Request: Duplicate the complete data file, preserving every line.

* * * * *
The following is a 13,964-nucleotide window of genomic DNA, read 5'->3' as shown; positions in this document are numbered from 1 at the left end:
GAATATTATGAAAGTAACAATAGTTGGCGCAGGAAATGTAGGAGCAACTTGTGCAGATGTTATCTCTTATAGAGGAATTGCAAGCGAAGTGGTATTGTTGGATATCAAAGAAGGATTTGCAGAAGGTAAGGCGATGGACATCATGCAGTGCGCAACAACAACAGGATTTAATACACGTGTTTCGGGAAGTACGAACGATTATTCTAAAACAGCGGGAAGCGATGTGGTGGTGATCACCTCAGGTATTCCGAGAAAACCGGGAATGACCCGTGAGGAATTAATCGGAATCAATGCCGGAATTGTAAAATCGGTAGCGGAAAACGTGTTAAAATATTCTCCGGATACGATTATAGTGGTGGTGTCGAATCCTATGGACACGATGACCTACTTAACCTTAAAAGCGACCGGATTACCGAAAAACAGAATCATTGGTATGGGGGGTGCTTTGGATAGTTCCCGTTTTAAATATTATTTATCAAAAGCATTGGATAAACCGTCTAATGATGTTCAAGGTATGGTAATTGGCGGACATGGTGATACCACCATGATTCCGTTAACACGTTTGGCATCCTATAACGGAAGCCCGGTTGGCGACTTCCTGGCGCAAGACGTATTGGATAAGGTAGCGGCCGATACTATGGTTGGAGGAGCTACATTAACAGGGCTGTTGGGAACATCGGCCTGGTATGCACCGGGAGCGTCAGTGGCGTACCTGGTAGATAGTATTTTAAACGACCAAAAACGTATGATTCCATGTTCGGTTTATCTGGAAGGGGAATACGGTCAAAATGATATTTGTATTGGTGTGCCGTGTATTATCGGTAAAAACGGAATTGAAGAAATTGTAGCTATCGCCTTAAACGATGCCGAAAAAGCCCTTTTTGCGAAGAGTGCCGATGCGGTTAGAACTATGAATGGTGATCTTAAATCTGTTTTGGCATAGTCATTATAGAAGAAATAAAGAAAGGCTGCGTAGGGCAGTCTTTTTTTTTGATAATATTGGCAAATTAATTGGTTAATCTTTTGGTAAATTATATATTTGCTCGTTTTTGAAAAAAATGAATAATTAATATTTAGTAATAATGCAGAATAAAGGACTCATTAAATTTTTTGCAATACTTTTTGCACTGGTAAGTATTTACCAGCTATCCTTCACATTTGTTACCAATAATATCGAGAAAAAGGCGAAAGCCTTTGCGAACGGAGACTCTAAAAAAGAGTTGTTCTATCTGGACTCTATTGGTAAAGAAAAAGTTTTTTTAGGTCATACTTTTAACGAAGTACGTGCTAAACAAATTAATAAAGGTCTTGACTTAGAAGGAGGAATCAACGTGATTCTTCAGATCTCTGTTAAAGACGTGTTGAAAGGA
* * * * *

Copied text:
The following is a 13,964-nucleotide window of genomic DNA, read 5'->3' as shown; positions in this document are numbered from 1 at the left end:
GAATATTATGAAAGTAACAATAGTTGGCGCAGGAAATGTAGGAGCAACTTGTGCAGATGTTATCTCTTATAGAGGAATTGCAAGCGAAGTGGTATTGTTGGATATCAAAGAAGGATTTGCAGAAGGTAAGGCGATGGACATCATGCAGTGCGCAACAACAACAGGATTTAATACACGTGTTTCGGGAAGTACGAACGATTATTCTAAAACAGCGGGAAGCGATGTGGTGGTGATCACCTCAGGTATTCCGAGAAAACCGGGAATGACCCGTGAGGAATTAATCGGAATCAATGCCGGAATTGTAAAATCGGTAGCGGAAAACGTGTTAAAATATTCTCCGGATACGATTATAGTGGTGGTGTCGAATCCTATGGACACGATGACCTACTTAACCTTAAAAGCGACCGGATTACCGAAAAACAGAATCATTGGTATGGGGGGTGCTTTGGATAGTTCCCGTTTTAAATATTATTTATCAAAAGCATTGGATAAACCGTCTAATGATGTTCAAGGTATGGTAATTGGCGGACATGGTGATACCACCATGATTCCGTTAACACGTTTGGCATCCTATAACGGAAGCCCGGTTGGCGACTTCCTGGCGCAAGACGTATTGGATAAGGTAGCGGCCGATACTATGGTTGGAGGAGCTACATTAACAGGGCTGTTGGGAACATCGGCCTGGTATGCACCGGGAGCGTCAGTGGCGTACCTGGTAGATAGTATTTTAAACGACCAAAAACGTATGATTCCATGTTCGGTTTATCTGGAAGGGGAATACGGTCAAAATGATATTTGTATTGGTGTGCCGTGTATTATCGGTAAAAACGGAATTGAAGAAATTGTAGCTATCGCCTTAAACGATGCCGAAAAAGCCCTTTTTGCGAAGAGTGCCGATGCGGTTAGAACTATGAATGGTGATCTTAAATCTGTTTTGGCATAGTCATTATAGAAGAAATAAAGAAAGGCTGCGTAGGGCAGTCTTTTTTTTTGATAATATTGGCAAATTAATTGGTTAATCTTTTGGTAAATTATATATTTGCTCGTTTTTGAAAAAAATGAATAATTAATATTTAGTAATAATGCAGAATAAAGGACTCATTAAATTTTTTGCAATACTTTTTGCACTGGTAAGTATTTACCAGCTATCCTTCACATTTGTTACCAATAATATCGAGAAAAAGGCGAAAGCCTTTGCGAACGGAGACTCTAAAAAAGAGTTGTTCTATCTGGACTCTATTGGTAAAGAAAAAGTTTTTTTAGGTCATACTTTTAACGAAGTACGTGCTAAACAAATTAATAAAGGTCTTGACTTAGAAGGAGGAATCAACGTGATTCTTCAGATCTCTGTTAAAGACGTGTTGAAAGGA